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UK government announces £8.5m in grants for AI safety research

The funding programme will be directed by the UK’s AI Safety Institute, with grants being used to understand and mitigate the impacts of artificial intelligence, including any systemic risks it presents at the societal level

Digital secretary Michelle Donelan has announced that the UK government will provide up to £8.5m in grants for artificial intelligence (AI) safety research, during the second day of the AI Seoul Summit.

While the overall research programme will be headed up by the UK’s AI Safety Institute (AISI), which was established in the run-up to the inaugural AI Safety Summit at Bletchley Park in November 2023, the grants will be awarded to researchers studying how to best protect society from the risks associated with AI, such as deepfakes and cyber attacks.

The government said research grants will also be given to those studying ways to harness the benefits of AI to, for example, increase productivity, adding that the most promising proposals will be developed into longer-term projects and could receive further funding down the line.

Delivered in partnership with UK Research and Innovation (UKRI) and the Alan Turing Institute, the AISI programme will also aim to collaborate with other AI safety institutes globally, as per the Seoul Statement of Intent toward International Cooperation on AI Safety Science signed by 10 countries and the European Union (EU) on the first day of the South Korean summit.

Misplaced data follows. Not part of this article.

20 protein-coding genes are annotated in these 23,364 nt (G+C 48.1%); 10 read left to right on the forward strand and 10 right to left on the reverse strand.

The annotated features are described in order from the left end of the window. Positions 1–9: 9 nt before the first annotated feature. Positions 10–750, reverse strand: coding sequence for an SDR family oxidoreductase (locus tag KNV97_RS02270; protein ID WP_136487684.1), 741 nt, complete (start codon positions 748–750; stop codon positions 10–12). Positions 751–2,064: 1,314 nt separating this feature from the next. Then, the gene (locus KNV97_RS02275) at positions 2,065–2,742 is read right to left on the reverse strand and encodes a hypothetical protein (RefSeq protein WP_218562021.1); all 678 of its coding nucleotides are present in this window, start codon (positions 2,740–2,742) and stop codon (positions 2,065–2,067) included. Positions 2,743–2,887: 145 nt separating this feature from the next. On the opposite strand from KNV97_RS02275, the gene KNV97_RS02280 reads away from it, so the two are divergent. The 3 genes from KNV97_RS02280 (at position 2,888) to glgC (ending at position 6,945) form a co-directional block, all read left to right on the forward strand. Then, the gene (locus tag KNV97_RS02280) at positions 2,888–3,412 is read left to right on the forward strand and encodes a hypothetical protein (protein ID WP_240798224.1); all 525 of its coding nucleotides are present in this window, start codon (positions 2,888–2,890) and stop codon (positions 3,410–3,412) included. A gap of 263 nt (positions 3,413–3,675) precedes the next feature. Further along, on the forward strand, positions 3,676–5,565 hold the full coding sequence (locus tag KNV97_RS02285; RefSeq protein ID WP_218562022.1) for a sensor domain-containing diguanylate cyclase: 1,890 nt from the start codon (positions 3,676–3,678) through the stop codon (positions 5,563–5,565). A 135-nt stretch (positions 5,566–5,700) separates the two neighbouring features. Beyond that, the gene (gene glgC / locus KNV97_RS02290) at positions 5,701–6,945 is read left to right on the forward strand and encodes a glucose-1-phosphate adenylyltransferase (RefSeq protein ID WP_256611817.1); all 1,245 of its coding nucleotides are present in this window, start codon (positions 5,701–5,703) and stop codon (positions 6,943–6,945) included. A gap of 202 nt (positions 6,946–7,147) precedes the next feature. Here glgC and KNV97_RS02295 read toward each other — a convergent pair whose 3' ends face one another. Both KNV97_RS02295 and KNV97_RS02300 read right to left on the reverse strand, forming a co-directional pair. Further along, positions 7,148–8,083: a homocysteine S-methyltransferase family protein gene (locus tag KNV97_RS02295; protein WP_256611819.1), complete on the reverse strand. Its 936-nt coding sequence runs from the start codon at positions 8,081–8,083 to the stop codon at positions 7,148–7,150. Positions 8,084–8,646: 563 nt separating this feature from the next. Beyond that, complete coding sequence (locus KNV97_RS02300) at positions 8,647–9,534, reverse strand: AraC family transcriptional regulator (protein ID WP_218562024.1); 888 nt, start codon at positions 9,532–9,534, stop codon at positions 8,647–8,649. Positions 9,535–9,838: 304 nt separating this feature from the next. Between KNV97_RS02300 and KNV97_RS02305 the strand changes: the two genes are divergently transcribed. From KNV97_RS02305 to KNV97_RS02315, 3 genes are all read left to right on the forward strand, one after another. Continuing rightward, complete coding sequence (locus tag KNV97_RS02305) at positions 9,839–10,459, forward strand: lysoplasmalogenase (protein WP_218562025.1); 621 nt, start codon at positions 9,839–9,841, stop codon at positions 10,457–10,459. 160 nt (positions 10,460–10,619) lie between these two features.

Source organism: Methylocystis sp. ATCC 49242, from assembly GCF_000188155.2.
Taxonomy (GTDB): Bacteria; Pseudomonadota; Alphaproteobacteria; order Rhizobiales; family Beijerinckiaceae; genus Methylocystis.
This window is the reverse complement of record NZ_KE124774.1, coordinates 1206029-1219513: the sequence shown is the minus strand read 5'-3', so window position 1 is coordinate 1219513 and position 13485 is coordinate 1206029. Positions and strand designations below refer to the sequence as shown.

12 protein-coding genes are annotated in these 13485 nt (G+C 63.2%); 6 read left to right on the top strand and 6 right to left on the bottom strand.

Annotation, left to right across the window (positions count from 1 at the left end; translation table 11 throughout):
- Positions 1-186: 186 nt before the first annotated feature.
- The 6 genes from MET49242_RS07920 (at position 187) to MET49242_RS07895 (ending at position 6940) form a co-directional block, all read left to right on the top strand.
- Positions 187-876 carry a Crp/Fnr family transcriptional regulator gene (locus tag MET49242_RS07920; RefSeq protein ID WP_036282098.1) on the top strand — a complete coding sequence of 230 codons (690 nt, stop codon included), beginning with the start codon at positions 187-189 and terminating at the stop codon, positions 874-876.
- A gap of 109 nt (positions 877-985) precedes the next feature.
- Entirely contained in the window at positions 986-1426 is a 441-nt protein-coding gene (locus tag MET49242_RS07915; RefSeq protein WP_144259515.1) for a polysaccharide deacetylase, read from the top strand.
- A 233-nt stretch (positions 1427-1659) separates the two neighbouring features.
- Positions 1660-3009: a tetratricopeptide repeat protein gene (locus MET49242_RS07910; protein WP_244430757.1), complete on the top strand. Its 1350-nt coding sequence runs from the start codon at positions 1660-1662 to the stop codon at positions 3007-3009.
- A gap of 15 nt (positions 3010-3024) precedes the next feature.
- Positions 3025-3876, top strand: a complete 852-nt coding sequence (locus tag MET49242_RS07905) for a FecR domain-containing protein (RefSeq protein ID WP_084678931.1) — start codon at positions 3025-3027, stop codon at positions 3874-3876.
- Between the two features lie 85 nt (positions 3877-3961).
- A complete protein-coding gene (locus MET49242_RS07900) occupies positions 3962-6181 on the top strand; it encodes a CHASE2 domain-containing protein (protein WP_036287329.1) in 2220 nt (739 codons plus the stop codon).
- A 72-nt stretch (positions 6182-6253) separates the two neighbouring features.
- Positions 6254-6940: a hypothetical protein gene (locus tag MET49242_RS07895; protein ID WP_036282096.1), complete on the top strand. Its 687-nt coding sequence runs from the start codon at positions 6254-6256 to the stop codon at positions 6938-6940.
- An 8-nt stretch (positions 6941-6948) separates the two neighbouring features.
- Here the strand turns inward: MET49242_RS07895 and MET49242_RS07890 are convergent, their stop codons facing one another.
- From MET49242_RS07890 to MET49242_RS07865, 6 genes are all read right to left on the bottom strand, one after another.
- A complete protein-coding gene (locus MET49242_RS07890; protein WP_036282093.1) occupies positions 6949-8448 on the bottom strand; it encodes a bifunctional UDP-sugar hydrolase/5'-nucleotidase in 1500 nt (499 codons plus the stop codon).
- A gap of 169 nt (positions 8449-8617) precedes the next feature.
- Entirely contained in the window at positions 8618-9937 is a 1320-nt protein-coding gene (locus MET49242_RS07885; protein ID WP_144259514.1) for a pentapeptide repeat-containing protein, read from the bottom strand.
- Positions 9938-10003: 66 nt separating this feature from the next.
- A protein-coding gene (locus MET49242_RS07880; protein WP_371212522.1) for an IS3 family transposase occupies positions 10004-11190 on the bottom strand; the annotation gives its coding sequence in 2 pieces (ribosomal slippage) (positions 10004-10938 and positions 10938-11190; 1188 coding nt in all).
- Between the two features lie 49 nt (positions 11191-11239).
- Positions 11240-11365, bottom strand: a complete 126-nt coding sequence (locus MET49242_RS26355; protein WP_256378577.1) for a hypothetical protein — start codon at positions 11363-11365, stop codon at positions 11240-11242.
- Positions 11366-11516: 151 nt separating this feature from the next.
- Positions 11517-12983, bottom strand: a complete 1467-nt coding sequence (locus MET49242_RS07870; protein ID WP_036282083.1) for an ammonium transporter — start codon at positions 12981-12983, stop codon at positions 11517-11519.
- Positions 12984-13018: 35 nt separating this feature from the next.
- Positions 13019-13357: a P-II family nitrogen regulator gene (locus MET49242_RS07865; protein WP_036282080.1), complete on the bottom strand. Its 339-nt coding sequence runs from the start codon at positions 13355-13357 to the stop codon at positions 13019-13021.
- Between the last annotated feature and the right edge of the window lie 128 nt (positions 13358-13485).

The government added that the grant programme is also designed to broaden the AISI’s remit to include the field of “systemic AI safety”, which aims to understand and mitigate the impacts of AI at a societal level, as well as to figure out how various institutions, systems and infrastructure can adapt to the technology.

While grant applicants will need to be based in the UK, the government said they will be actively encouraged to collaborate with other researchers from around the world.

“When the UK launched the world’s first AI Safety Institute last year, we committed to achieving an ambitious yet urgent mission to reap the positive benefits of AI by advancing the cause of AI safety,” said Donelan.

“With evaluation systems for AI models now in place, Phase 2 of my plan to safely harness the opportunities of AI needs to be about making AI safe across the whole of society.

“This is exactly what we are making possible with this funding, which will allow our institute to partner with academia and industry to ensure we continue to be proactive in developing new approaches that can help us ensure AI continues to be a transformative force for good.”

Photo of Michelle Donelan, secretary of state for science, innovation and technology. PHOTO BY DAVID WOOLFALL

“This funding will allow our AI Safety Institute to partner with academia and industry to ensure we continue to be proactive in developing new approaches that can help us ensure AI continues to be a transformative force for good”